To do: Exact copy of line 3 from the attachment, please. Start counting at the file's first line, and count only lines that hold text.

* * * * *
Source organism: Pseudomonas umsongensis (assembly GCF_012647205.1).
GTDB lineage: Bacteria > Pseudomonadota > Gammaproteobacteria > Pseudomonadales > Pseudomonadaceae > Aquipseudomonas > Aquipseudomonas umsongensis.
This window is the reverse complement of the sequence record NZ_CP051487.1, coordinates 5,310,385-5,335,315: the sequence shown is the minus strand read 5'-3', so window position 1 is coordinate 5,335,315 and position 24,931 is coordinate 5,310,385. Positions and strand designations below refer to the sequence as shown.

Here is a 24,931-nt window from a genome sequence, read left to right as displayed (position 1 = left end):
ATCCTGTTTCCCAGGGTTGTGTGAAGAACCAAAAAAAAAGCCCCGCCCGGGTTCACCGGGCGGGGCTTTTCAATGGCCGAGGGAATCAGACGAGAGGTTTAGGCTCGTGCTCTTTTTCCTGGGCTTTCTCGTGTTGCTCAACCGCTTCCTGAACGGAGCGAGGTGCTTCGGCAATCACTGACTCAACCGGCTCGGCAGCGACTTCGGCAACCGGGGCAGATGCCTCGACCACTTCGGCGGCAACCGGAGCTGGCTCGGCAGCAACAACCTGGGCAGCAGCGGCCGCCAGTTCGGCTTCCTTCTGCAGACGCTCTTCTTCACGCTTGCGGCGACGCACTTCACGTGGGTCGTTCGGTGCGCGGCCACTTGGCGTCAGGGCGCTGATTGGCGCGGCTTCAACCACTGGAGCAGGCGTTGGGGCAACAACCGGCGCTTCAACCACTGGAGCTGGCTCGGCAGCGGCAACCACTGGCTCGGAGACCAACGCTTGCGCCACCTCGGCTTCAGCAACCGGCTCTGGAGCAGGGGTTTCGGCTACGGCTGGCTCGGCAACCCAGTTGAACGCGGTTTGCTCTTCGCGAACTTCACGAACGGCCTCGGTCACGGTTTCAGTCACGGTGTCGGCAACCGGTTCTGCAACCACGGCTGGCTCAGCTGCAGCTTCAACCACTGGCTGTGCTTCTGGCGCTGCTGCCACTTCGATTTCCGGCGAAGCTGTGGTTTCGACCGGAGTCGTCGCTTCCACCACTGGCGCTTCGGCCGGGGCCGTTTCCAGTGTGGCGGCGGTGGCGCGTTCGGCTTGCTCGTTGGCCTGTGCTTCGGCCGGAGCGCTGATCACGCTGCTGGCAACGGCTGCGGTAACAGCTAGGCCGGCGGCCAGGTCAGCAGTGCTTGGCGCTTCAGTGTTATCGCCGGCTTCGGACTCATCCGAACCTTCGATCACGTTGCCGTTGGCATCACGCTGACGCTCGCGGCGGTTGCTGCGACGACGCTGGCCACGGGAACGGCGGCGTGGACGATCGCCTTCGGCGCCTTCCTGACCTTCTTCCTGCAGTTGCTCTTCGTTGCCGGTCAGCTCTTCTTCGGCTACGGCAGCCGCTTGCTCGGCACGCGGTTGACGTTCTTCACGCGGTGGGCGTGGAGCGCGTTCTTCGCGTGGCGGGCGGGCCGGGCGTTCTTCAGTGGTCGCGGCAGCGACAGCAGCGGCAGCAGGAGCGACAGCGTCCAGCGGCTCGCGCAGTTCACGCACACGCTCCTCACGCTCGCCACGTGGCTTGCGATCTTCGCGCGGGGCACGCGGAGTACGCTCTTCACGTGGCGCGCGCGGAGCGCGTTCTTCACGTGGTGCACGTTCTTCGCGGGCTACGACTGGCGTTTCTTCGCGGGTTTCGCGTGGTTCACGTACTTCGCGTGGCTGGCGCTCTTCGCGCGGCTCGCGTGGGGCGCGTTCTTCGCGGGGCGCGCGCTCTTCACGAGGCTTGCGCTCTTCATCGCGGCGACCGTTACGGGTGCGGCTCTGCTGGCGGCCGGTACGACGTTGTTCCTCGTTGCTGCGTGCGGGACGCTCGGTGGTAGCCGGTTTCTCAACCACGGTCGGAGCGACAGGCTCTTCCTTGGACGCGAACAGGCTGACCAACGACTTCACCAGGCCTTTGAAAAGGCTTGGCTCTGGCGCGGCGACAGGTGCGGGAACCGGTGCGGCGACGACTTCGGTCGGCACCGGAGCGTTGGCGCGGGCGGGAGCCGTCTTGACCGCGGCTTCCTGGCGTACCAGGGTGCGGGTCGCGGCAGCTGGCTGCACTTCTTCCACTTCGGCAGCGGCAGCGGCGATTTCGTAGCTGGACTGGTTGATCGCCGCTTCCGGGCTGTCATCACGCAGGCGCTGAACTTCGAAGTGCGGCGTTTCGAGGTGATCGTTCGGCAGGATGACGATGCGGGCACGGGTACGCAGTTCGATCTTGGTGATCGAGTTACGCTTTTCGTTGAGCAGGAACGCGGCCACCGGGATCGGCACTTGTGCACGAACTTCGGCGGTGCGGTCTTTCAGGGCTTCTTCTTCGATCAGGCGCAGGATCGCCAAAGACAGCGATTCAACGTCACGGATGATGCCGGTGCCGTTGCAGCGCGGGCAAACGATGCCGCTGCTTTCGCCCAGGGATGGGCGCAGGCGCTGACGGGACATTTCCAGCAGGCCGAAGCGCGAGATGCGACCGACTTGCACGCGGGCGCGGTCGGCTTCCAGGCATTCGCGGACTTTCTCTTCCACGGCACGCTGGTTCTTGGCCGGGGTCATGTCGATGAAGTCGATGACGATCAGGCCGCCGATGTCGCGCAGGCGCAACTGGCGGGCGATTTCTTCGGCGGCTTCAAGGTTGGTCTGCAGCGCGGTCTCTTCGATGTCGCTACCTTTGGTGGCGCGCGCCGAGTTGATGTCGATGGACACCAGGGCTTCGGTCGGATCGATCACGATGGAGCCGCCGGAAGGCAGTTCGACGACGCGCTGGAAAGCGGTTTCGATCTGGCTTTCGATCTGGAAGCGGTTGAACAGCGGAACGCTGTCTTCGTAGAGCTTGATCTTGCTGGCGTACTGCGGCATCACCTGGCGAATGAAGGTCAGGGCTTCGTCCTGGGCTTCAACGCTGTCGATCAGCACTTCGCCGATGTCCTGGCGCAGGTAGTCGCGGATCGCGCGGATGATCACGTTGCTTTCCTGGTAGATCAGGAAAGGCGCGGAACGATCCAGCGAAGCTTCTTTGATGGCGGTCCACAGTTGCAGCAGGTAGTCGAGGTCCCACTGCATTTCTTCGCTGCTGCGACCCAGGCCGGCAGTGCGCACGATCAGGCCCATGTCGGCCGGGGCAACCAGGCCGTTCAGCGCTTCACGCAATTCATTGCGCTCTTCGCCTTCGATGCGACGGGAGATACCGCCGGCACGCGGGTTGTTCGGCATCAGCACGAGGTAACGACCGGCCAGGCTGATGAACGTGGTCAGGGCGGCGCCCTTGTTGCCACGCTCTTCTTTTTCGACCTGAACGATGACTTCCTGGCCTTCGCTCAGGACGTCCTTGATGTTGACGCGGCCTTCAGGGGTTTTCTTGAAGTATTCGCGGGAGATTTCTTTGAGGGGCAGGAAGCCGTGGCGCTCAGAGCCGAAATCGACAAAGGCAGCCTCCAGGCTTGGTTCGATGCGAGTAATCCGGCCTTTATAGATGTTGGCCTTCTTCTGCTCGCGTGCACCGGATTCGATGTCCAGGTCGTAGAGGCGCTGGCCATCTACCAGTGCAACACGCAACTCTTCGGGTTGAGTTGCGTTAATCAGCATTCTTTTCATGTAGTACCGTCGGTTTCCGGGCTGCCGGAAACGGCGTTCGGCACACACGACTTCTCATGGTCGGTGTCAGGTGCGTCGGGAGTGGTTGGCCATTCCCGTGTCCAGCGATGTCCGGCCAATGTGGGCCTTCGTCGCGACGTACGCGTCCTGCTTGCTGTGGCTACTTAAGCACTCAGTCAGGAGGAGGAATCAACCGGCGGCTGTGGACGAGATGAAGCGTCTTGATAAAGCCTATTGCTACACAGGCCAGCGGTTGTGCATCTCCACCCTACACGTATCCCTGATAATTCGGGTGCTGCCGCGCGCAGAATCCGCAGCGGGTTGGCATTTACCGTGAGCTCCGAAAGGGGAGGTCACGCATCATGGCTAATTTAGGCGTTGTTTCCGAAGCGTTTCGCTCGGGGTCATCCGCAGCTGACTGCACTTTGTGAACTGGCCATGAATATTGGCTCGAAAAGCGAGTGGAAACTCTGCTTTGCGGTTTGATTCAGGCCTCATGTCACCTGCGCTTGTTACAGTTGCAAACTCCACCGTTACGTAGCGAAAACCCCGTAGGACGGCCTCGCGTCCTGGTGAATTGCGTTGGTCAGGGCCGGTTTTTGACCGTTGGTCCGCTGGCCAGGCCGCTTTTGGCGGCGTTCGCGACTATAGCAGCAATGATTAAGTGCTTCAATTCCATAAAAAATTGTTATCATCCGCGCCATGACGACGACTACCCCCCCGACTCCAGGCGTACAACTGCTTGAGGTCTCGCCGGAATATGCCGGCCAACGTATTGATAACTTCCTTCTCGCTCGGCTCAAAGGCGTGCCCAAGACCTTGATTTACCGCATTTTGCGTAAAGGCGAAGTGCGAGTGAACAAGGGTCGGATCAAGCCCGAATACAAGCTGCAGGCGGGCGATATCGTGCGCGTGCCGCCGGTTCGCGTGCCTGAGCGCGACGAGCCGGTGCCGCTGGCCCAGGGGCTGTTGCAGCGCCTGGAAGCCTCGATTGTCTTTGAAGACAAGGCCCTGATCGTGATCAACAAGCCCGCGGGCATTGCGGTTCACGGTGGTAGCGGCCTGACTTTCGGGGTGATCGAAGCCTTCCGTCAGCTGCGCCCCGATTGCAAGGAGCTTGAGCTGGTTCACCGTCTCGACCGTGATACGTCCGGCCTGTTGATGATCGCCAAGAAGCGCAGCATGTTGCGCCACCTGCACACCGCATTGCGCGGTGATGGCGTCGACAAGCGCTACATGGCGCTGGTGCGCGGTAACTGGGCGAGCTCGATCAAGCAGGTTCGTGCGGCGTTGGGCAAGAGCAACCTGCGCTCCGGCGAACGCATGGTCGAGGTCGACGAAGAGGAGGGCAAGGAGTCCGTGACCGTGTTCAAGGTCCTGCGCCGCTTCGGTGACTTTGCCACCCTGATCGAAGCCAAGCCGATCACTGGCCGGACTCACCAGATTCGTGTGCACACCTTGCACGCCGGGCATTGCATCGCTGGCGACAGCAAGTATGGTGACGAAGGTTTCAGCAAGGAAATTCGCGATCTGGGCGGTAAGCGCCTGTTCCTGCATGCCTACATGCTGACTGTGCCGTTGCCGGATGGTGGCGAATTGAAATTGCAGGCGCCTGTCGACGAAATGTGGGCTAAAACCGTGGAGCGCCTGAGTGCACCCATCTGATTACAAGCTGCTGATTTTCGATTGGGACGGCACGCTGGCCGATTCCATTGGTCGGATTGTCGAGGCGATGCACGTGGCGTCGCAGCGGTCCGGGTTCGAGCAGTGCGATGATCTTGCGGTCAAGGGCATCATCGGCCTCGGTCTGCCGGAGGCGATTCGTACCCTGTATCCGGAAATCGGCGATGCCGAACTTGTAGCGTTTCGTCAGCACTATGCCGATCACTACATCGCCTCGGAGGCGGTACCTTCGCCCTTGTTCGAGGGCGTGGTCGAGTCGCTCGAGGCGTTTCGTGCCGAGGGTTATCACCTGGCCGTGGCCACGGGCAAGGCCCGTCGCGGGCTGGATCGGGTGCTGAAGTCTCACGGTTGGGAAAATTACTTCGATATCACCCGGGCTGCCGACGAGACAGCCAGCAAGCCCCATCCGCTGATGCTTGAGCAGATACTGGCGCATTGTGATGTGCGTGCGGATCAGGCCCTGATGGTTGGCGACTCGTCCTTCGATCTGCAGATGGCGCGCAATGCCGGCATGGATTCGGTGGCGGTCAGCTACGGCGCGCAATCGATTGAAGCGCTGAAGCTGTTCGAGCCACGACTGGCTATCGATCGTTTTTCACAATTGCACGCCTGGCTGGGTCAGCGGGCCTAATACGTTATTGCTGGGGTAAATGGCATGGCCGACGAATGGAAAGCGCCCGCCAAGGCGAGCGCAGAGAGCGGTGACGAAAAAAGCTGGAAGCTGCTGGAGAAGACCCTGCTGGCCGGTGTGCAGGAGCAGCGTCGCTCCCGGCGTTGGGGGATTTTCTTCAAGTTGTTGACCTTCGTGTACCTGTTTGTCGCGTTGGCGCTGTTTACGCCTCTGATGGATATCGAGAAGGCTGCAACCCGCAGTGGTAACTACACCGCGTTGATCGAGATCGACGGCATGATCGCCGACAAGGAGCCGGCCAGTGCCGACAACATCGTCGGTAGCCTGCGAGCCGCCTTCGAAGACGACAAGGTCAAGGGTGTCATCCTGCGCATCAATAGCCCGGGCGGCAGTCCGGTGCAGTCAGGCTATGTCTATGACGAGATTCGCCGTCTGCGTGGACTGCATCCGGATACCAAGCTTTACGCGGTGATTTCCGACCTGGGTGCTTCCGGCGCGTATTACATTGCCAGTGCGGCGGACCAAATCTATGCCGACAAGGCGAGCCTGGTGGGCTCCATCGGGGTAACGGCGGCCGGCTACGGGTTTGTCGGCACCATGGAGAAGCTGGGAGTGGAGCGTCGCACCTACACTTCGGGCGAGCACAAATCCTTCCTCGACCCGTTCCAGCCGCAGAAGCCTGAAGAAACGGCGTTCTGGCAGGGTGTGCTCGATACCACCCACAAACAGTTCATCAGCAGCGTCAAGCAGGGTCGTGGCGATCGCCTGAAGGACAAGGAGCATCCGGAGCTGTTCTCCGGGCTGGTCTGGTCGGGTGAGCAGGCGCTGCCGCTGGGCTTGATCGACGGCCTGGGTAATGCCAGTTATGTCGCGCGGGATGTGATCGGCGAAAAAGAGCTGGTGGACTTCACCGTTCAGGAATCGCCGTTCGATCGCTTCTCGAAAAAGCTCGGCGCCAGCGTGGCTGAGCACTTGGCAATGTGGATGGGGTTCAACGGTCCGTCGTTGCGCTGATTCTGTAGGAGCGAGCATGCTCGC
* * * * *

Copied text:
This window is the reverse complement of the sequence record NZ_CP051487.1, coordinates 5,310,385-5,335,315: the sequence shown is the minus strand read 5'-3', so window position 1 is coordinate 5,335,315 and position 24,931 is coordinate 5,310,385. Positions and strand designations below refer to the sequence as shown.